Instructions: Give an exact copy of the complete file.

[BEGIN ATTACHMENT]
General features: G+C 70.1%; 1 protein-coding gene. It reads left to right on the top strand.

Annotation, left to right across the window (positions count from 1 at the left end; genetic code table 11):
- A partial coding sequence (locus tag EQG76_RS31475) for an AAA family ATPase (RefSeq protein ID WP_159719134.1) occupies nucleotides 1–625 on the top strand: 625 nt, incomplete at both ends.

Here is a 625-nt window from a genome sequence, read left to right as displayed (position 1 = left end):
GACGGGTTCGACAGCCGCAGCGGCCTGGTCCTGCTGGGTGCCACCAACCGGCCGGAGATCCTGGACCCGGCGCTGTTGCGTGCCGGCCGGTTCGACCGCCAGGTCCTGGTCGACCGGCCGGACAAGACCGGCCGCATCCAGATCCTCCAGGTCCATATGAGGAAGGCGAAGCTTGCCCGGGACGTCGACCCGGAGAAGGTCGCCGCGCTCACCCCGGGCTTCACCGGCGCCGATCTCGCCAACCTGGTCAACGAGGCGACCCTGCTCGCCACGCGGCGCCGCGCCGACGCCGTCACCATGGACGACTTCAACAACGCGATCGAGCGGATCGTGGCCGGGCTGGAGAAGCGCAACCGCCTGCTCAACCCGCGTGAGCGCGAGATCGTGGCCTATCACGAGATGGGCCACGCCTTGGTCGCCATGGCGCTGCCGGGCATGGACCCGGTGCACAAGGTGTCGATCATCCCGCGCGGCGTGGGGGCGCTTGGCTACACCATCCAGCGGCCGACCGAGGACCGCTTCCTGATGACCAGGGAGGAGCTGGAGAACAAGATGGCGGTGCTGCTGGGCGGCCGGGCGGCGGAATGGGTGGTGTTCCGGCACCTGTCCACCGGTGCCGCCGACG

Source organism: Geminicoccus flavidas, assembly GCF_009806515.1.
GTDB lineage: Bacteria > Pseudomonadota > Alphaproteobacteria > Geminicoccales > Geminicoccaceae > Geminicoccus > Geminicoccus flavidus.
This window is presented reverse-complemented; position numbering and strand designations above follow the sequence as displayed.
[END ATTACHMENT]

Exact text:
General features: G+C 70.1%; 1 protein-coding gene. It reads left to right on the top strand.

Annotation, left to right across the window (positions count from 1 at the left end; genetic code table 11):
- A partial coding sequence (locus tag EQG76_RS31475) for an AAA family ATPase (RefSeq protein ID WP_159719134.1) occupies nucleotides 1–625 on the top strand: 625 nt, incomplete at both ends.

Here is a 625-nt window from a genome sequence, read left to right as displayed (position 1 = left end):
GACGGGTTCGACAGCCGCAGCGGCCTGGTCCTGCTGGGTGCCACCAACCGGCCGGAGATCCTGGACCCGGCGCTGTTGCGTGCCGGCCGGTTCGACCGCCAGGTCCTGGTCGACCGGCCGGACAAGACCGGCCGCATCCAGATCCTCCAGGTCCATATGAGGAAGGCGAAGCTTGCCCGGGACGTCGACCCGGAGAAGGTCGCCGCGCTCACCCCGGGCTTCACCGGCGCCGATCTCGCCAACCTGGTCAACGAGGCGACCCTGCTCGCCACGCGGCGCCGCGCCGACGCCGTCACCATGGACGACTTCAACAACGCGATCGAGCGGATCGTGGCCGGGCTGGAGAAGCGCAACCGCCTGCTCAACCCGCGTGAGCGCGAGATCGTGGCCTATCACGAGATGGGCCACGCCTTGGTCGCCATGGCGCTGCCGGGCATGGACCCGGTGCACAAGGTGTCGATCATCCCGCGCGGCGTGGGGGCGCTTGGCTACACCATCCAGCGGCCGACCGAGGACCGCTTCCTGATGACCAGGGAGGAGCTGGAGAACAAGATGGCGGTGCTGCTGGGCGGCCGGGCGGCGGAATGGGTGGTGTTCCGGCACCTGTCCACCGGTGCCGCCGACG

Source organism: Geminicoccus flavidas, assembly GCF_009806515.1.
GTDB lineage: Bacteria > Pseudomonadota > Alphaproteobacteria > Geminicoccales > Geminicoccaceae > Geminicoccus > Geminicoccus flavidus.
This window is presented reverse-complemented; position numbering and strand designations above follow the sequence as displayed.